Cannabis users are at greater risk of emergency and hospital care: study

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According to a recent study published in BMJ Open Respiratory Research, people who used cannabis were 22% more likely to visit the emergency room or be hospitalized than those who did not use cannabis.

“Our study shows that cannabis use in the general population is associated with an increased risk of clinically serious adverse events, in particular the need to go to the emergency room or be hospitalized,” said lead author Dr. Nicholas Vosoris, St. Michael’s Hospital Pulmonologist and Associate Fellow at the hospital’s Li Ka Shing Knowledge Institute.

“Unlike tobacco, there is some uncertainty or controversy regarding the adverse health effects of cannabis. Some people may believe that cannabis has some health benefits and is otherwise harmless. Our research highlights for those who use or intend to use cannabis that [behavior] associated with important adverse health events.

Cannabis use is associated with "increased risk of clinically serious negative outcomes."

Cannabis use is associated with an “increased risk of clinically serious adverse effects”.

The study was conducted by researchers from Unity Health Toronto and ICES, an independent non-profit research institute formerly known as the Institute for Clinical Evaluation Sciences in Canada.


Serious injury and lung disease were the two leading causes of emergency room visits and hospitalizations among cannabis users.

“Marijuana – which can also be called cannabis, weed, weed or drug refers to the dried flowers, leaves, stems and seeds of the cannabis plant. The cannabis plant contains over 100 compounds (or cannabinoids), the CDC says.

One such compound is tetrahydrocannabinol (THC), which is mind-altering and is often referred to as a “high” according to the CDC.

Canadian researchers conducted a retrospective study of Ontarians aged 12 to 65 between January 1, 2009 and December 31, 2015, noting that Ontario is the most populous province in Canada with a population of approximately 14.7 million, which accounts for an estimated 40% of the country’s population, and is also culturally diverse.

Marijuana refers to the dried flowers, leaves, stems, and seeds of cannabis.

Marijuana refers to the dried flowers, leaves, stems, and seeds of cannabis.
(Photo by Justin Sullivan/Getty Images)

Canadian researchers first collected survey data from people who reported cannabis use and then linked it to health data from several databases.

Those participants who reported cannabis use within the past year were matched to one of three control groups: people who never reported cannabis use, used cannabis only once, or used more than 12 months ago, and adjusted for many confounding variables including physical and mental. diseases, tobacco, alcohol and illicit drug use.

The aim of the study was to find out if there was an association between marijuana use and hospitalizations or emergency room visits related to lung problems.

The researchers found no strong association with marijuana use and emergency room visits or hospitalizations. associated with respiratory problems or death from any reason.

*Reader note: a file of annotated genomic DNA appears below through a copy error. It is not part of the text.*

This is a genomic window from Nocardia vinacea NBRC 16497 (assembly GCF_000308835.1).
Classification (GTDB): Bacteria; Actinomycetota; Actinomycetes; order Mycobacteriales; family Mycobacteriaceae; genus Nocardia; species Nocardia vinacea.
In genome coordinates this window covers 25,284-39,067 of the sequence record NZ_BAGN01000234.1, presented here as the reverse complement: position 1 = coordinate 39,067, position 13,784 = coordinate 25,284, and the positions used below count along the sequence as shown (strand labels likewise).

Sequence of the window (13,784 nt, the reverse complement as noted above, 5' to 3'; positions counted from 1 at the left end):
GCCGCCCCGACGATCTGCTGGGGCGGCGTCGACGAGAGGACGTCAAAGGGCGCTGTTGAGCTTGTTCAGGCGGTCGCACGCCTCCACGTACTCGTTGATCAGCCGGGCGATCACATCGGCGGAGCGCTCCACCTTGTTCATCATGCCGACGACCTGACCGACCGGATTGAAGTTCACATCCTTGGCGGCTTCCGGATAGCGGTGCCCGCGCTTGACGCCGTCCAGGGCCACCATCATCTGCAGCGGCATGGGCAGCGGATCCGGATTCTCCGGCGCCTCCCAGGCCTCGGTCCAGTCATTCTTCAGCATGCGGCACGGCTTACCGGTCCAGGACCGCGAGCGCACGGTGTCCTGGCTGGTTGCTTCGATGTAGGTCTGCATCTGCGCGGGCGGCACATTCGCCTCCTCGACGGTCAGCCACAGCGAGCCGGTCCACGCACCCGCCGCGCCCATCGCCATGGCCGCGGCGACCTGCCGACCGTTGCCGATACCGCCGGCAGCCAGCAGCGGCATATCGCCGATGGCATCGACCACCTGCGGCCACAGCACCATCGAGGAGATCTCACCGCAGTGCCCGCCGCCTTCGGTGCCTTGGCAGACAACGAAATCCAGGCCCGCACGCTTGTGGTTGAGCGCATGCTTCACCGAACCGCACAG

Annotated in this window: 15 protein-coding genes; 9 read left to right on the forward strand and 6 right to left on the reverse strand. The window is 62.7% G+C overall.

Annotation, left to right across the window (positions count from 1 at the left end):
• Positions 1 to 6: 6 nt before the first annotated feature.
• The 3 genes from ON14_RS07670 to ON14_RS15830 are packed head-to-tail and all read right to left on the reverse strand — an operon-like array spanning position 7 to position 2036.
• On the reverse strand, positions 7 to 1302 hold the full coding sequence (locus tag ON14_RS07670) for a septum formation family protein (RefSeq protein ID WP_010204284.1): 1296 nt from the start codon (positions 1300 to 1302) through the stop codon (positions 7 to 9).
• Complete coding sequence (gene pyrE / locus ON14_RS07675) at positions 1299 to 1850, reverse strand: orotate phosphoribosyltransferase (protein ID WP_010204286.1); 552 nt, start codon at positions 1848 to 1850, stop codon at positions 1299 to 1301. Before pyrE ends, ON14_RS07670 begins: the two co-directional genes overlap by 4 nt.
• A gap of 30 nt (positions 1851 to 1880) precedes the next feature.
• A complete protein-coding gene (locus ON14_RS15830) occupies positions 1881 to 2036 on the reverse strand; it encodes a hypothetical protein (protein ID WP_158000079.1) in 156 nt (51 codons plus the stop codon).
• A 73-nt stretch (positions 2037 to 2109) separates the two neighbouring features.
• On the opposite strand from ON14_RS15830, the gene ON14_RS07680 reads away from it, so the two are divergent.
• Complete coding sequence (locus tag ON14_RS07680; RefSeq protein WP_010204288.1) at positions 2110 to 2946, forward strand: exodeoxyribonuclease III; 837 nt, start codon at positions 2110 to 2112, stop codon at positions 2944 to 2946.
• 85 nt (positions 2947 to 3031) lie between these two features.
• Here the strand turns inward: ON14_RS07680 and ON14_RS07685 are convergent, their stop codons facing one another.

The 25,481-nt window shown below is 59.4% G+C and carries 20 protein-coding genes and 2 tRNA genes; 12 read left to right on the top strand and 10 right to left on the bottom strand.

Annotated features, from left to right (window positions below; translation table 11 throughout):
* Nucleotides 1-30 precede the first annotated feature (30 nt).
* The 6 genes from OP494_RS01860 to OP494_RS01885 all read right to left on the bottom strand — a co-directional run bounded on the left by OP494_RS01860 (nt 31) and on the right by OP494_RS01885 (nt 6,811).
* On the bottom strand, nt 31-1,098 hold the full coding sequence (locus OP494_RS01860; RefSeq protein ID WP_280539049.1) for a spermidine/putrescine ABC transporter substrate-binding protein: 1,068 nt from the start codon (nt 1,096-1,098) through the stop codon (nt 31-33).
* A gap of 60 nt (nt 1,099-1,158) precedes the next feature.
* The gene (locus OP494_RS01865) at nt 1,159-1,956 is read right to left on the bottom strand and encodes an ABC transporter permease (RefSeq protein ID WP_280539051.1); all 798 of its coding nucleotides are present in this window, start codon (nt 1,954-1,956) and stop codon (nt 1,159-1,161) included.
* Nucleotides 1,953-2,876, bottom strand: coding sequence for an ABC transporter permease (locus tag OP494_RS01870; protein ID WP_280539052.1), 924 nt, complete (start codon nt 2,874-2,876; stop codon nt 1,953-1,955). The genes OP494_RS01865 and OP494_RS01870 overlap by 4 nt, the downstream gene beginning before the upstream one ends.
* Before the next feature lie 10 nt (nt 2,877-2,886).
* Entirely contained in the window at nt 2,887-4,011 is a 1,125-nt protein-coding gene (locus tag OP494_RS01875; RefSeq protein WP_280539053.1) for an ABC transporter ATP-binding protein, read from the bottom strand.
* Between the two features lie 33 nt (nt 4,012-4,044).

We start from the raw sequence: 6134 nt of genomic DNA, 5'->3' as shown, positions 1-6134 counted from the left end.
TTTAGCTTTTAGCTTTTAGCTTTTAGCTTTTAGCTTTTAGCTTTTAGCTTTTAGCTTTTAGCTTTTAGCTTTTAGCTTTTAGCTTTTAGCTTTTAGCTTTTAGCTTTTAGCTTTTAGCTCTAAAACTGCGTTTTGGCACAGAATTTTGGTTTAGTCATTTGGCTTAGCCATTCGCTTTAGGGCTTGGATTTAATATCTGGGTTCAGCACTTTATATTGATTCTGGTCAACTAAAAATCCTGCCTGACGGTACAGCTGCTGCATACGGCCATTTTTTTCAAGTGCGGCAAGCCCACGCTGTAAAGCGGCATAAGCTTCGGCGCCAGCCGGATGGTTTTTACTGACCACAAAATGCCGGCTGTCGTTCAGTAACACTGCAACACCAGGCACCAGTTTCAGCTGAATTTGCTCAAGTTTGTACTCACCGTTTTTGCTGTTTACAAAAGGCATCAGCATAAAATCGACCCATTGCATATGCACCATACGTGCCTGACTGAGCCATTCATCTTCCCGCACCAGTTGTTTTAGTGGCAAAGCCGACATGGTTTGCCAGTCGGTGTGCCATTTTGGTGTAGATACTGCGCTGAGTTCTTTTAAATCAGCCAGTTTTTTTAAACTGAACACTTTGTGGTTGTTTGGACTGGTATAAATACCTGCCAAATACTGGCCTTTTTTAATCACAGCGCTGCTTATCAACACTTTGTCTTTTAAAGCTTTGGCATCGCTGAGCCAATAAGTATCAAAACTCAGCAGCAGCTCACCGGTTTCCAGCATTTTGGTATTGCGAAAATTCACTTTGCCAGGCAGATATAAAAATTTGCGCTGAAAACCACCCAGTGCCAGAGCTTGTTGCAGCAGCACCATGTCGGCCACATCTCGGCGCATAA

But they found that emergency room visits or hospitalizations for any reason increased by about 22% among those who used marijuana, suggesting that marijuana may be associated with adverse health effects.


A previous study found that only cannabis smokers who had more than 20 joints per year had worse lung function, so the researchers suggest their results could be explained by the fact that smokers were exposed to too little cannabis smoke in the study.

Some study participants also did not smoke cannabis, but were instead exposed to a non-inhalation type, which is less likely to cause lung disease than cannabis inhalation.

And the possible passive smoking of cannabis among the control group participants could “contaminate” the control group.

“Smoked marijuana, regardless of how smoked, can damage lung tissue and cause scarring and damage to small vessels“, the CDC said in a statement.

Many of the same toxins and carcinogens that are cancer-causing chemicals in tobacco smoke are also found in marijuana smoke, according to the agency.

Marijuana is the most used "federally illicit drug" in America, according to the CDC.

According to the CDC, marijuana is the most commonly used “federal illegal drug” in America.

Marijuana smoking can also lead to a greater risk of respiratory problems like bronchitis and mucus production, but these symptoms usually improve after marijuana smokers stop smoking, according to the CDC.

Recreational marijuana is illegal in the US under federal law, but at least 19 states have passed laws allowing the drug to be sold, reports The Hill.

it most commonly used “federal illicit drug” in the US, according to the CDC.

About 48.2 million people used it in 2019, according to the CDC.

But almost every state in the country, with the exception of Idaho, Nebraska and Kansas, has legalized some form of marijuana for medical or recreational purposes, reports The Hill.


“More research is needed to understand the specific effects of marijuana smoking on lung cancer and other respiratory diseases such as emphysema (a lung disease that causes shortness of breath) and chronic obstructive pulmonary disease (COPD),” the CDC said in a statement.

Results of our research support health professionals and the government to discourage recreational cannabis use among the general population. Given the context of the decriminalization of cannabis in Canada, which has likely contributed to the greater use of the product among the public, our medical and political leaders must do more to educate and remind citizens of the harmful health effects of cannabis. Dr. Vosoris said in a press release.